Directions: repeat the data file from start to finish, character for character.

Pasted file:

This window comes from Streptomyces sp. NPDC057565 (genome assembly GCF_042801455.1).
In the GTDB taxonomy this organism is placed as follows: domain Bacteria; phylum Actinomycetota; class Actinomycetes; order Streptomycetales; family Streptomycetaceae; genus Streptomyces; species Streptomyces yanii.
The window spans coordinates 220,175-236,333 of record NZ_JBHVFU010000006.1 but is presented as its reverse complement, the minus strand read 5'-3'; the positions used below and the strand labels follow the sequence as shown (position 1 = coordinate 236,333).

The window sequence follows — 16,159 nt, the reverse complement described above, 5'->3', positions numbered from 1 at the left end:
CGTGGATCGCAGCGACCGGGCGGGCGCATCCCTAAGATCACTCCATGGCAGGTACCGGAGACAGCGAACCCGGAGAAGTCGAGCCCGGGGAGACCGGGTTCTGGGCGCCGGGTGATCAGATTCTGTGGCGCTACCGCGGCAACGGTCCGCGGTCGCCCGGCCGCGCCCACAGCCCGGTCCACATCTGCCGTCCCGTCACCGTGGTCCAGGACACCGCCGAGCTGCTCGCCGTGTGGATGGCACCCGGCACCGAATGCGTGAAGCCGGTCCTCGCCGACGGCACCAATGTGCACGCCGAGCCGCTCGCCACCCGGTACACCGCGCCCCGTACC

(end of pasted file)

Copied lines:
This window comes from Streptomyces sp. NPDC057565 (genome assembly GCF_042801455.1).
In the GTDB taxonomy this organism is placed as follows: domain Bacteria; phylum Actinomycetota; class Actinomycetes; order Streptomycetales; family Streptomycetaceae; genus Streptomyces; species Streptomyces yanii.
The window spans coordinates 220,175-236,333 of record NZ_JBHVFU010000006.1 but is presented as its reverse complement, the minus strand read 5'-3'; the positions used below and the strand labels follow the sequence as shown (position 1 = coordinate 236,333).

The window sequence follows — 16,159 nt, the reverse complement described above, 5'->3', positions numbered from 1 at the left end:
CGTGGATCGCAGCGACCGGGCGGGCGCATCCCTAAGATCACTCCATGGCAGGTACCGGAGACAGCGAACCCGGAGAAGTCGAGCCCGGGGAGACCGGGTTCTGGGCGCCGGGTGATCAGATTCTGTGGCGCTACCGCGGCAACGGTCCGCGGTCGCCCGGCCGCGCCCACAGCCCGGTCCACATCTGCCGTCCCGTCACCGTGGTCCAGGACACCGCCGAGCTGCTCGCCGTGTGGATGGCACCCGGCACCGAATGCGTGAAGCCGGTCCTCGCCGACGGCACCAATGTGCACGCCGAGCCGCTCGCCACCCGGTACACCGCGCCCCGTACC